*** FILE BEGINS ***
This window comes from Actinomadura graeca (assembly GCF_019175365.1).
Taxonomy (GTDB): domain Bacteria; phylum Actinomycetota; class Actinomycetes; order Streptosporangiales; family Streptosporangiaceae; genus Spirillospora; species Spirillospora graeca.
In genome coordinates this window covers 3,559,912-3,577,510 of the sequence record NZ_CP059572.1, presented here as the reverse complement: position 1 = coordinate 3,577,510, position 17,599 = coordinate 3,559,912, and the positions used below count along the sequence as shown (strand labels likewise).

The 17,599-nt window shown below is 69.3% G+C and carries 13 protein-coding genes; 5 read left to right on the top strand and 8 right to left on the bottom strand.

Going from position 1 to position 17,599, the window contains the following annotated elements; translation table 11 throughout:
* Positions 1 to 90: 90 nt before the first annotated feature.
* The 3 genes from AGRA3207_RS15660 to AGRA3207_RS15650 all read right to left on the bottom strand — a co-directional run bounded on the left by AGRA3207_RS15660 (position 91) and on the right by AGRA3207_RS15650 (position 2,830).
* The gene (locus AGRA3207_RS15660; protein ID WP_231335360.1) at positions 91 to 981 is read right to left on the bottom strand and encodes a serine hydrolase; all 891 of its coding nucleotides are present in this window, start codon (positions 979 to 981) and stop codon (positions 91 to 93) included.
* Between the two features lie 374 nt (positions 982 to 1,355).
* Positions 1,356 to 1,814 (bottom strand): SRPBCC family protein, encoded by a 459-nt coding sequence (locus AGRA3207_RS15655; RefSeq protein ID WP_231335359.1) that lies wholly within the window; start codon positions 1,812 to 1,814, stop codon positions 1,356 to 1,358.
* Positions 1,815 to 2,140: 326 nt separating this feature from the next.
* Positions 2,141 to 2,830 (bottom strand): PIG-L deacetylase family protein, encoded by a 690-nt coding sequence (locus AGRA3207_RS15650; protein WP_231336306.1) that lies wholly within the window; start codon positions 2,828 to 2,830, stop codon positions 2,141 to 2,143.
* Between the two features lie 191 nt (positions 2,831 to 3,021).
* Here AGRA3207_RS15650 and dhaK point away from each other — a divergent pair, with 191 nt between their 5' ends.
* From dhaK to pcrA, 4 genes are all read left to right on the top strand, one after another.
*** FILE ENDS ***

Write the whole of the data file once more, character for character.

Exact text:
This window comes from Actinomadura graeca (assembly GCF_019175365.1).
Taxonomy (GTDB): domain Bacteria; phylum Actinomycetota; class Actinomycetes; order Streptosporangiales; family Streptosporangiaceae; genus Spirillospora; species Spirillospora graeca.
In genome coordinates this window covers 3,559,912-3,577,510 of the sequence record NZ_CP059572.1, presented here as the reverse complement: position 1 = coordinate 3,577,510, position 17,599 = coordinate 3,559,912, and the positions used below count along the sequence as shown (strand labels likewise).

The 17,599-nt window shown below is 69.3% G+C and carries 13 protein-coding genes; 5 read left to right on the top strand and 8 right to left on the bottom strand.

Going from position 1 to position 17,599, the window contains the following annotated elements; translation table 11 throughout:
* Positions 1 to 90: 90 nt before the first annotated feature.
* The 3 genes from AGRA3207_RS15660 to AGRA3207_RS15650 all read right to left on the bottom strand — a co-directional run bounded on the left by AGRA3207_RS15660 (position 91) and on the right by AGRA3207_RS15650 (position 2,830).
* The gene (locus AGRA3207_RS15660; protein ID WP_231335360.1) at positions 91 to 981 is read right to left on the bottom strand and encodes a serine hydrolase; all 891 of its coding nucleotides are present in this window, start codon (positions 979 to 981) and stop codon (positions 91 to 93) included.
* Between the two features lie 374 nt (positions 982 to 1,355).
* Positions 1,356 to 1,814 (bottom strand): SRPBCC family protein, encoded by a 459-nt coding sequence (locus AGRA3207_RS15655; RefSeq protein ID WP_231335359.1) that lies wholly within the window; start codon positions 1,812 to 1,814, stop codon positions 1,356 to 1,358.
* Positions 1,815 to 2,140: 326 nt separating this feature from the next.
* Positions 2,141 to 2,830 (bottom strand): PIG-L deacetylase family protein, encoded by a 690-nt coding sequence (locus AGRA3207_RS15650; protein WP_231336306.1) that lies wholly within the window; start codon positions 2,828 to 2,830, stop codon positions 2,141 to 2,143.
* Between the two features lie 191 nt (positions 2,831 to 3,021).
* Here AGRA3207_RS15650 and dhaK point away from each other — a divergent pair, with 191 nt between their 5' ends.
* From dhaK to pcrA, 4 genes are all read left to right on the top strand, one after another.